add salt and stir. add sugar and stir. let simmer 2 more minutes, and viola!
tastes just like rubio's, but looks a bit darker because of the "dust", which adds just a bit more heat!
awesome job in figuring this out chef chicklet... thanks!
Oh my goodness! Great! I am so happy you followed my instructions! The results are awesomely good if you do, and as you said regaring the pepper flakes,".. not to burn them."
The sauce is hot, and the amount of sugar is key. I think that that ingredient can vary according to palate difference. But then I was going for what Rubio's hot salsa tasted like to me. Good going on you grinding part of the pepper flakes, I'll try that one next. I love salsas, hot sauce of all tastes and flavors both red and green. I'm pretty good at getting the tastes nailed.
Currently working on a lime based one that a friend makes and she won't (which is okay) share her recipe. I make a similar one that is chunky, she purees this one and there are some other things in the mix. So that's my current project. Another salsa that I've read so much about, is it King Taco? I wish I had a smidgeon of that one to work with, so many people want to be able to make if for themselves. Again I bet its stupid simple.
When I was trying to get the one for Rubios and tasting it several times, I would of never thought that all the smokiness came from only the charred flakes, I was almost certain there are canned chipotle in there. But then what are chipotle peppers? Thinking about it they were really smart, the cost to make this salsa is virtually only a matter of a few pennies.
The day I went in and wanted to buy some of it, they charged me an ungodly amound something like $5 for a small container, perhaps a pint (if that) and that was the motivation, that and that I'm addicted to it and use it on their salads (now my salads)!
Anyway, glad you like it! And if you also have some spectacularly good salsa that I might like please feel free to swap away! Happy New Year!
re: chef chicklet
I roasted the pepper flakes until dark but would never have used tomato sauce. I was roasting tomatoes and pureeing them and then trying to reduce it to get the proper consistency. The taste was not even close. I just can't tell you how delighted and grateful I am to have this. Tacos for dinner tonight :)
I know. I know I know. I did just that, and things I can't talk about.
Finally it hit me one day. What else? What would happen if I roasted the red pepper flakes? I don't need a whole chile,and I don't need a can of chipoltes. I had the sauce from Rubios in hand, and I kept tasting it. I had to stop every now and again and refresh my palate. There is not a drop of garlic. I wanted that in there too. No. I wanted to put fresh serrano chilis, not in there. It's so simple. I implore you all, to think simple when breaking down some of these recipes, especially if there are costs and a profit to be made...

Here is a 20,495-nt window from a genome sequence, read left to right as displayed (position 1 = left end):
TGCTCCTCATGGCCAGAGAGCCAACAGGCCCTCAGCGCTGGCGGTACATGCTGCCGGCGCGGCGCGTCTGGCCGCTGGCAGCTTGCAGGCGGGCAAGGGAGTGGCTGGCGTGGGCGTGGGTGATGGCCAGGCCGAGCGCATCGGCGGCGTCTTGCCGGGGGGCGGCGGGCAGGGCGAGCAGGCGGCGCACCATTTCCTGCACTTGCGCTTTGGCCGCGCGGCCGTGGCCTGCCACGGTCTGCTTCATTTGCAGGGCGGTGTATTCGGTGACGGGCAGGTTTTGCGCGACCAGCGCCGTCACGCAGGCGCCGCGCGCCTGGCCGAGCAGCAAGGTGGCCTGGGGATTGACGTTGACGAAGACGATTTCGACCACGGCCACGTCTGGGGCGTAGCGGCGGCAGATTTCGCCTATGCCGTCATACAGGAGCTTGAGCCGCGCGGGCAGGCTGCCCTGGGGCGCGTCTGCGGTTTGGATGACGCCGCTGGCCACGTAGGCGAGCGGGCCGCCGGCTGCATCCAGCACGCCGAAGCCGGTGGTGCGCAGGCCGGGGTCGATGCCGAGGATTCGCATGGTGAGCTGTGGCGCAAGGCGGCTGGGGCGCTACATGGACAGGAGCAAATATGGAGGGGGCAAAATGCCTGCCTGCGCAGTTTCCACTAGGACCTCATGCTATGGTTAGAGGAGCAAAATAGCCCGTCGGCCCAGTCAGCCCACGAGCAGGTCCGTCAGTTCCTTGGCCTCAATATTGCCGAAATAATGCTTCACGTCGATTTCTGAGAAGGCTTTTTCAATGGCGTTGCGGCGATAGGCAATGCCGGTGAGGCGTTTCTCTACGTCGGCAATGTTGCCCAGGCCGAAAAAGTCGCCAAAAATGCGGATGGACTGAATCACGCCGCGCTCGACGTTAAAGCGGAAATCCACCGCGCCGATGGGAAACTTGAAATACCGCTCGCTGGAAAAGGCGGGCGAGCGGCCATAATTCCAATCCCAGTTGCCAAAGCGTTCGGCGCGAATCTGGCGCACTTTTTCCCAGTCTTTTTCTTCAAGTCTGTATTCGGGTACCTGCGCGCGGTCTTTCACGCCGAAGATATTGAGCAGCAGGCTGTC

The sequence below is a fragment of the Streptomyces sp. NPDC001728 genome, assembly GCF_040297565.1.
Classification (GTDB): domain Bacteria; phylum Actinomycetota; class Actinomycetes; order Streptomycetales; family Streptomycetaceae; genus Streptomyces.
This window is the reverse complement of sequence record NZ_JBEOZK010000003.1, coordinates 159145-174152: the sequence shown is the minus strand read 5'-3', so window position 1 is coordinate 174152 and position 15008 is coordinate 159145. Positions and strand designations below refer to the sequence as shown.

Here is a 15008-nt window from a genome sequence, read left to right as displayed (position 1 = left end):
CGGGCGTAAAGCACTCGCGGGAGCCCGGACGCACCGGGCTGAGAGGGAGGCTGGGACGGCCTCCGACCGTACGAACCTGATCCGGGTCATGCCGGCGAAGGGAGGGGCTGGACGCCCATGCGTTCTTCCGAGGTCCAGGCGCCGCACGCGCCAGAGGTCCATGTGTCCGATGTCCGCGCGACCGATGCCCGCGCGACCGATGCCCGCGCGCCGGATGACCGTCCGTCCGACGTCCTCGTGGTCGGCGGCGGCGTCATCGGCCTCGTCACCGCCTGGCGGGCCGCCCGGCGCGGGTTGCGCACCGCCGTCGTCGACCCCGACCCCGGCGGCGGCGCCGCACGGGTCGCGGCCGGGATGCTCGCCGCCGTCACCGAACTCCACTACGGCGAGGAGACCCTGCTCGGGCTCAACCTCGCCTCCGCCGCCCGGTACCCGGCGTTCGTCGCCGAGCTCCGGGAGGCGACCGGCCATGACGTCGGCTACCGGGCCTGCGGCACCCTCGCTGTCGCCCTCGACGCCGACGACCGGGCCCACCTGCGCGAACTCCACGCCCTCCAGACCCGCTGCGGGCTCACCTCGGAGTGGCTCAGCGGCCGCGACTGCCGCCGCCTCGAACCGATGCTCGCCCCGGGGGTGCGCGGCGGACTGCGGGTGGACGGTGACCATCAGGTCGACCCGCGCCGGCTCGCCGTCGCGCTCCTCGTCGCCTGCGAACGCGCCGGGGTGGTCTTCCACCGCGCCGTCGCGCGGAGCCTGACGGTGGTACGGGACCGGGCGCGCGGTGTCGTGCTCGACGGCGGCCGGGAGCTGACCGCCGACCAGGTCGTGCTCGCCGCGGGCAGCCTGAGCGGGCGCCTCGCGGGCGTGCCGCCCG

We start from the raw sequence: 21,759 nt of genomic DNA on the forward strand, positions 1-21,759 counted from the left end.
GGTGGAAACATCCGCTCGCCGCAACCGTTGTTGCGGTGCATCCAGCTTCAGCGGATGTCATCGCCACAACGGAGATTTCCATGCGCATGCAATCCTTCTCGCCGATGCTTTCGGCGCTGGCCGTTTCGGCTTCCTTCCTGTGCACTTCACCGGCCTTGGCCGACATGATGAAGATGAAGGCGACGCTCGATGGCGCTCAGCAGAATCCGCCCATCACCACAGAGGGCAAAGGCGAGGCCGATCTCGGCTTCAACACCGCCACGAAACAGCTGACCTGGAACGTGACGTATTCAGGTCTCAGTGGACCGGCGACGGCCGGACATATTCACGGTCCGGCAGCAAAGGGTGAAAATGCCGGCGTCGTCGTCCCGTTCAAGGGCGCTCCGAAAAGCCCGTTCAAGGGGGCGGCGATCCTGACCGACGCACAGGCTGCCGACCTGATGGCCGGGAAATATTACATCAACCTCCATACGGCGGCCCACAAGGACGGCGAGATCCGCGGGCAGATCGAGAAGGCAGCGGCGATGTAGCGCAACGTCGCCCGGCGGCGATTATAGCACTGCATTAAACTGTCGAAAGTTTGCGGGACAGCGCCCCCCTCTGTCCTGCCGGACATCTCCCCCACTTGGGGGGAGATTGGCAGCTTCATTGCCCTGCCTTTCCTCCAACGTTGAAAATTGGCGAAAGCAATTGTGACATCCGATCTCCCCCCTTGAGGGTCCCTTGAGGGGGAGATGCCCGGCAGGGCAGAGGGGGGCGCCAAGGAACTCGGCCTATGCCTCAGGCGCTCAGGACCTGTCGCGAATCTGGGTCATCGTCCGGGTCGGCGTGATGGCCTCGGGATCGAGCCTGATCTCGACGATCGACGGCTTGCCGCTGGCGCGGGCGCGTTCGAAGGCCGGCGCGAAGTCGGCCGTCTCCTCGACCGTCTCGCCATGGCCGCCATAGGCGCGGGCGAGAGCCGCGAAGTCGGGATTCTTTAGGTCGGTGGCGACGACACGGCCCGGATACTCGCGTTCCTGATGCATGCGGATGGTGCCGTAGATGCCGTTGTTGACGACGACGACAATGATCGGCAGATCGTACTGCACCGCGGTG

The ingredient list seems mighty small for most of us. But after doubling it, I have to go back to the smaller amounts. It for some reason tastes better and I use it without having to store any extra. Besides this way you can make it fresh in a flash.
ps/ let me know if you love scones, I have busted starbucks recipe, and made it better.
actually worked on a scone recipe for an entire summer since my friend loved the blueberry scones at Starbucks. I practiced wtih dried cherries, and pecans, and then made the blueberry ones for her. She claims mine are better. To make the blueberry, just add a little pint of fresh blueberries instead of the dried cherries and pecans.
Cherry Pecan Scones
Preheat oven to 375 degrees
Large baking sheet with silpat or lined with parchment paper
2 Cups Flour – King Arthur’s is my preferred brand..
2 tsp baking powder
1 T vanilla
½ tsp sea salt
¼ cup Plus 2 T fine baker’s sugar
½ cup ice cold butter
½ cup chopped pecans
½ cup ice cold whipping cream
½ cup Trader Joe’s Bing cherries
For the topping
1 egg beaten
1 T whipping cream
Wilton’s Sugar – large crystals
Cut butter into cubes and refrigerate until ready to use
Sift the flour, salt, baking powder and sugar into a large bowl
Cut the butter into the flour mixture with pastry blender until resembles coarse meal
In a smaller bowl whisk the egg, cream and vanilla – add to the dry mixture mixing with a fork, and stir until just combined – do not over mix! Then add the nuts and cherries.
Pour the dough mix onto a lightly floured board and pat into a 7 inch 1 to 1 ½ inch high disk. Cut into in half then quarters and then in eights as evenly as possible.
Place the scones on a baking sheet with silpat or parchment paper – this ensures even browning on the bottom
Mix 1 egg with the 1 T of cream and brush the tops with the cream-egg mixture then sprinkle generously with the sugar crystals.
Bake at 375 degrees for 17 minutes and no longer! This will ensure a moister scone than normally expected.
Another small tip, I keep the cubed butter and whip cream in the containers in the fridge/ everything is really cold and I work very quickly.